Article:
Eugene Cho

good bye to the seattle post intelligencer

Good bye Seattle Post Intelligencer (1863-2009) and ‘Thank You.’  When I heard the rumors, I didn’t want to believe it even though I knew it was inevitable.  It’s not just the current economic situation but the continual impact of the internet and how it impacts people reading and receiving their news.  Last year alone, the Seattle PI lost 14 million dollars.  And so, today, the Seattle PI prints their final edition.  In a small way, I’ve contributed to that closure since I was once a subscriber but chose to read all my news online couple years ago.  I really do like the feel and experience of flipping through the newpaper pages but how can you compete with free?

  • How do you read your news? Who and how?
  • What are your feelings about these changes?  
  • How is your city or town being impacted?  

And while the Seattle PI will live on as an online paper, it just won’t be the same. And I’m not sure how I feel about Seattle being the first of probably more to come of other cities being reduced to one newspaper source.

The Seattle Post-Intelligencer will roll off the presses for the last time Tuesday. The Hearst Corp. announced Monday that it would stop publishing the 146-year old newspaper, Seattle’s oldest business, and cease delivery to more than 117,600 weekday readers.

The company, however, said it would maintain seattlepi.com, making it the nation’s largest daily newspaper to shift to an entirely digital news product. [read full article]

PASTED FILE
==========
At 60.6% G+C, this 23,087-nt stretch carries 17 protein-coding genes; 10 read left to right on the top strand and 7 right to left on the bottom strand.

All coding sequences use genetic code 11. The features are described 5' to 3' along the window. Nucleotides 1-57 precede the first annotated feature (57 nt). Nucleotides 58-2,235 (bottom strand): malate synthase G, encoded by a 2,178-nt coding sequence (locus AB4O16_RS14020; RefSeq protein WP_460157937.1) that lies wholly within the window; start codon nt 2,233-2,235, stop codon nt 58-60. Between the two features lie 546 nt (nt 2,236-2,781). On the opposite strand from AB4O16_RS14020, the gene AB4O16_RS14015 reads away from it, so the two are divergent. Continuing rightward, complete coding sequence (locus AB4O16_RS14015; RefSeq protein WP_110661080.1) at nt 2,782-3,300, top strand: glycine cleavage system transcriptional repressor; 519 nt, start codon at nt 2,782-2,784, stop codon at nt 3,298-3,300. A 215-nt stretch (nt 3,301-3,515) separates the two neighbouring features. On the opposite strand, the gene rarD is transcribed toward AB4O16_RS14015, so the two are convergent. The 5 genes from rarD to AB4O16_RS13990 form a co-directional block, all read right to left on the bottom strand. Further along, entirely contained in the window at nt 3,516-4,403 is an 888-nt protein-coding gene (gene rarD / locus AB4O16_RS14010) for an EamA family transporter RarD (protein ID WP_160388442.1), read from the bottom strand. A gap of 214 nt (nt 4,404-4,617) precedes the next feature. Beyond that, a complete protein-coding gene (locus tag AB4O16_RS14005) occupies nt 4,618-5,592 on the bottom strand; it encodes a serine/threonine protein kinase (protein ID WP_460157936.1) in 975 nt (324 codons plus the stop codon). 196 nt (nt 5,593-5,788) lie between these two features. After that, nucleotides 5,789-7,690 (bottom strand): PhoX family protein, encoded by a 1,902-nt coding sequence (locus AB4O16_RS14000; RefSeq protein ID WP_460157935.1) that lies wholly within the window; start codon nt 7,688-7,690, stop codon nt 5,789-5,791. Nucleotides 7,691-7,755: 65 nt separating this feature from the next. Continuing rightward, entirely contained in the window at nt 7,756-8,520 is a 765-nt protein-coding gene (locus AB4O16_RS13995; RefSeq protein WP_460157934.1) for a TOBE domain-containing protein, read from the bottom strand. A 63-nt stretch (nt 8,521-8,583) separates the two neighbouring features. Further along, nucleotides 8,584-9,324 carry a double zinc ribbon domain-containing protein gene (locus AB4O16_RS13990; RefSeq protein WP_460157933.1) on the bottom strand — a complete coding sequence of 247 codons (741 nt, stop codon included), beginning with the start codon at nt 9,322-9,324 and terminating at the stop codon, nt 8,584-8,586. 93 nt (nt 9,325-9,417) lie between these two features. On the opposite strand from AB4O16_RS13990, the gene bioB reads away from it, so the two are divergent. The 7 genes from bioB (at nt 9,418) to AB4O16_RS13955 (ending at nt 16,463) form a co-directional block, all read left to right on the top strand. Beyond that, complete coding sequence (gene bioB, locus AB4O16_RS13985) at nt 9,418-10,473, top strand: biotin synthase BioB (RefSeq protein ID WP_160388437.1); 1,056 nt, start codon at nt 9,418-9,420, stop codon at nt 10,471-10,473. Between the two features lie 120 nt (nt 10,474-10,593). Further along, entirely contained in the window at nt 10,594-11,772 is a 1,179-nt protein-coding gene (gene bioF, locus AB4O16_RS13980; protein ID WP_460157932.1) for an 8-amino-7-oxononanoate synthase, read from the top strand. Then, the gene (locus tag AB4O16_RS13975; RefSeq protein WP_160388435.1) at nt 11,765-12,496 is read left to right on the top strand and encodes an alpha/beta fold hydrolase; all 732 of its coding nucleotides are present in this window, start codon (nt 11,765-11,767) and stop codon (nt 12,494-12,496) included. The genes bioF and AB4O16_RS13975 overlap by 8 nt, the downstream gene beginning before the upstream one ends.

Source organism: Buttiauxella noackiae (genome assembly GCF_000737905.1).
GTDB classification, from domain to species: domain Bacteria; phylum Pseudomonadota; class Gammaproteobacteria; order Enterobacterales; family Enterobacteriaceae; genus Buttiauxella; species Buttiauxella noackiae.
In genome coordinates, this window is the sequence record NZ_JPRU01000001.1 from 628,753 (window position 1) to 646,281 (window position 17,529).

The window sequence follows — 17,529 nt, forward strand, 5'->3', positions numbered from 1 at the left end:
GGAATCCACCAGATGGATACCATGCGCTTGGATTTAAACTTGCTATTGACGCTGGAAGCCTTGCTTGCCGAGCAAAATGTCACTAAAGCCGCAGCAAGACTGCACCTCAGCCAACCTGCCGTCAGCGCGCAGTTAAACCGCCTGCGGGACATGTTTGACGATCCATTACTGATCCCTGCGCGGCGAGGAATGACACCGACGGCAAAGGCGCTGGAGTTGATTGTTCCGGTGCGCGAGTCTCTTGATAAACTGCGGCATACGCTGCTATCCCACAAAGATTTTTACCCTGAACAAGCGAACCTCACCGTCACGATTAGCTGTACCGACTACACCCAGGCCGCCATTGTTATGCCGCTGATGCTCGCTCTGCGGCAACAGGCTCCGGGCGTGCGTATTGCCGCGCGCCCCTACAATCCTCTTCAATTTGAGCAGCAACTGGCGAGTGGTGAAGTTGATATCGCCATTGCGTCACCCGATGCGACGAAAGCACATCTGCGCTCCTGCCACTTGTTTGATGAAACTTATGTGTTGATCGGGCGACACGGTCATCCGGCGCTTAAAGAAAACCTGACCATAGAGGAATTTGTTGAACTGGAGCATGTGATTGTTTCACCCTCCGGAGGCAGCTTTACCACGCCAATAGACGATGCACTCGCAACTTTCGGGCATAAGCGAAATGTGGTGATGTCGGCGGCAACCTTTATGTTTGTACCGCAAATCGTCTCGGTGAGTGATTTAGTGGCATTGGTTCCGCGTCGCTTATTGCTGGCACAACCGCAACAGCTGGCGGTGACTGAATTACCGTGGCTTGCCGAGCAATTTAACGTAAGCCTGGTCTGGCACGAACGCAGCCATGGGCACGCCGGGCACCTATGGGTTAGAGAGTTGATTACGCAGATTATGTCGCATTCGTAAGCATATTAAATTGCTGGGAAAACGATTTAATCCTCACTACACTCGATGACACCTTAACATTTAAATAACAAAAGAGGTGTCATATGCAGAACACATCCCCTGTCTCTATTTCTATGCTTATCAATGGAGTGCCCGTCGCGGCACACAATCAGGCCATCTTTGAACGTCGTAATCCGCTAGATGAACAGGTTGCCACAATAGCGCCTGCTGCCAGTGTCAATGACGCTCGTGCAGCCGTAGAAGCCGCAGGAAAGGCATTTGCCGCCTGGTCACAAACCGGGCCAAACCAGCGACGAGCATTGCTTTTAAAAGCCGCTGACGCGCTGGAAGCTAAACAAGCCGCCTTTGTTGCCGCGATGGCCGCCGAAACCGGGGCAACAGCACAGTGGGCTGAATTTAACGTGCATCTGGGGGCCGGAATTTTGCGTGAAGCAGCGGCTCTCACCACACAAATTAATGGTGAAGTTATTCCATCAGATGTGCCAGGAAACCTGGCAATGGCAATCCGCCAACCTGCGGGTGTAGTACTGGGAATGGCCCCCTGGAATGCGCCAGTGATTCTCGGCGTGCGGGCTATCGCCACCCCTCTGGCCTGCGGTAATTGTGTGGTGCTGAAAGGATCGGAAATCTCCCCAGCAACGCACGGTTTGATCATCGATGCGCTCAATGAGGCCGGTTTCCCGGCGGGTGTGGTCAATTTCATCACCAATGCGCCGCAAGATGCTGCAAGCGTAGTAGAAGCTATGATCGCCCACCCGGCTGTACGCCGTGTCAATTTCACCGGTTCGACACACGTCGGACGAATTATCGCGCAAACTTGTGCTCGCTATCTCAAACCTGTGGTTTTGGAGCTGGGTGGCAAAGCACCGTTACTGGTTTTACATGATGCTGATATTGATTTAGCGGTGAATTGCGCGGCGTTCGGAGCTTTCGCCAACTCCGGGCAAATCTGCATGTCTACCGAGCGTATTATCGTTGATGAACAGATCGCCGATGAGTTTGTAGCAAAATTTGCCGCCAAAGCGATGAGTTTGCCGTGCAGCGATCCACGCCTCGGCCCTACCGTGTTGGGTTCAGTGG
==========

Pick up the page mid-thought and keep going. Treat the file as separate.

While I wasn’t a current subscriber, I enjoyed reading the PI via my RSS reader and directly on their website.  And while I know that they’ll continue being an online paper, it’s just not going to be the same.  I’m going to miss the Post Intelligencer as a printed paper because I’ve had a very good relationship with several of their reporters and staff.  They were fair in reporting about Quest and our presence in Seattle and their editors were also very gracious in allowing me to write couple guest columns:

Here are some of the articles about Quest:

And this article, In a Trendy Coffeeshop, a Jolt of Religion, which was on their front page [below] and because of the picture and the various headlines on the cover, numerous people thought I was involved with strip clubs.  

Thank you Seattle PI and I’ll see you ONLINE.  

seattle-pi-cover1

And here’s the commemorative front page of the last edition of the Seattle PI:

2008872076

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14 Responses

  1. onewifeonly says:

    we are a one newspaper town. we better start buying the seattle times.

    i get most of my news online, and local news online from seattlepi.com

  2. Michelle says:

    I get all my news online. Unfortunately for the newspapers, it’s the easiest and best way for me to get news. I like the flexibility of quickly being able to check out different sites for news instead of reading one paper with one point of view on every subject.